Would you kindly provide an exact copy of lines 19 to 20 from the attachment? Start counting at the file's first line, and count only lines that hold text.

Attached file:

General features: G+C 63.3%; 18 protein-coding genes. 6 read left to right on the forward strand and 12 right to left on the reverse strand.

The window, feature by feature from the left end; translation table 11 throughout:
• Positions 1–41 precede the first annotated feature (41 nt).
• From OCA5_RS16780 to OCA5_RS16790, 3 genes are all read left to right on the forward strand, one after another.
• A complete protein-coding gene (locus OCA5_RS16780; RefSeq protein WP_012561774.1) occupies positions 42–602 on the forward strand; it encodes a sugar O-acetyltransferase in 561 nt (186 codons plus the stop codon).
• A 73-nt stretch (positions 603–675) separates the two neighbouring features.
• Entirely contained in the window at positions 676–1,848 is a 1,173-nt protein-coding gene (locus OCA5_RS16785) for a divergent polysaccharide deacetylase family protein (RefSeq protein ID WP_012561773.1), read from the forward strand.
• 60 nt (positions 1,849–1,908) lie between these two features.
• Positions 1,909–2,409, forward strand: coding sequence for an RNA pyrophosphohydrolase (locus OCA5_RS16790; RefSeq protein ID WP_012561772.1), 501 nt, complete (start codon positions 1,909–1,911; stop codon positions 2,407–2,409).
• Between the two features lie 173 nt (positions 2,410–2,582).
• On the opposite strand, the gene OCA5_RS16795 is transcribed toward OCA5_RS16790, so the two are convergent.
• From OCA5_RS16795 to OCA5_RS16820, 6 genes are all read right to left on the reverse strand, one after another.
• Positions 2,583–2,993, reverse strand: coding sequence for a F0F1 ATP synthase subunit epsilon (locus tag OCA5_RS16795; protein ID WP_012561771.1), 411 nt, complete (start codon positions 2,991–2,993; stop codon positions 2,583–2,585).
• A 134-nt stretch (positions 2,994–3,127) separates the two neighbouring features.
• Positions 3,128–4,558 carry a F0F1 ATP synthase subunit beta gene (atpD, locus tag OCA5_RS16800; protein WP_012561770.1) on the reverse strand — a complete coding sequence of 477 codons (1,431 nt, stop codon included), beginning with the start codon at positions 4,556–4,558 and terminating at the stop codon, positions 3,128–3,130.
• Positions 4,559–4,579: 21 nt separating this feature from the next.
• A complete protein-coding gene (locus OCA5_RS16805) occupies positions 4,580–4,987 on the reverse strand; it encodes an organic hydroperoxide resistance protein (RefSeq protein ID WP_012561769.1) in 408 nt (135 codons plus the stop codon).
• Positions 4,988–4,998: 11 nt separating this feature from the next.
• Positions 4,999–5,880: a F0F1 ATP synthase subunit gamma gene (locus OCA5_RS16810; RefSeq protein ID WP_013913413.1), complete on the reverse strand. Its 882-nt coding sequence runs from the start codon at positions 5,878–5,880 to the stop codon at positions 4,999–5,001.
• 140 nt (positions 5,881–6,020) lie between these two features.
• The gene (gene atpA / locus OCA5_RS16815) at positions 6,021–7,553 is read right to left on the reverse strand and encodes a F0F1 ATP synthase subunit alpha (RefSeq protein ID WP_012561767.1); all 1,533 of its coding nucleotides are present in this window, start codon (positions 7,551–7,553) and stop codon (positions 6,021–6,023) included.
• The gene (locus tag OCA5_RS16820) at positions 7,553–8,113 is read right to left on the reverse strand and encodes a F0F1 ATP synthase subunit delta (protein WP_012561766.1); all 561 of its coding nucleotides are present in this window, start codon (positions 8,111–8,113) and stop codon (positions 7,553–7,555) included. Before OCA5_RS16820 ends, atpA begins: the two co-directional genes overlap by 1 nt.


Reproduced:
• Positions 4,999–5,880: a F0F1 ATP synthase subunit gamma gene (locus OCA5_RS16810; RefSeq protein ID WP_013913413.1), complete on the reverse strand. Its 882-nt coding sequence runs from the start codon at positions 5,878–5,880 to the stop codon at positions 4,999–5,001.
• 140 nt (positions 5,881–6,020) lie between these two features.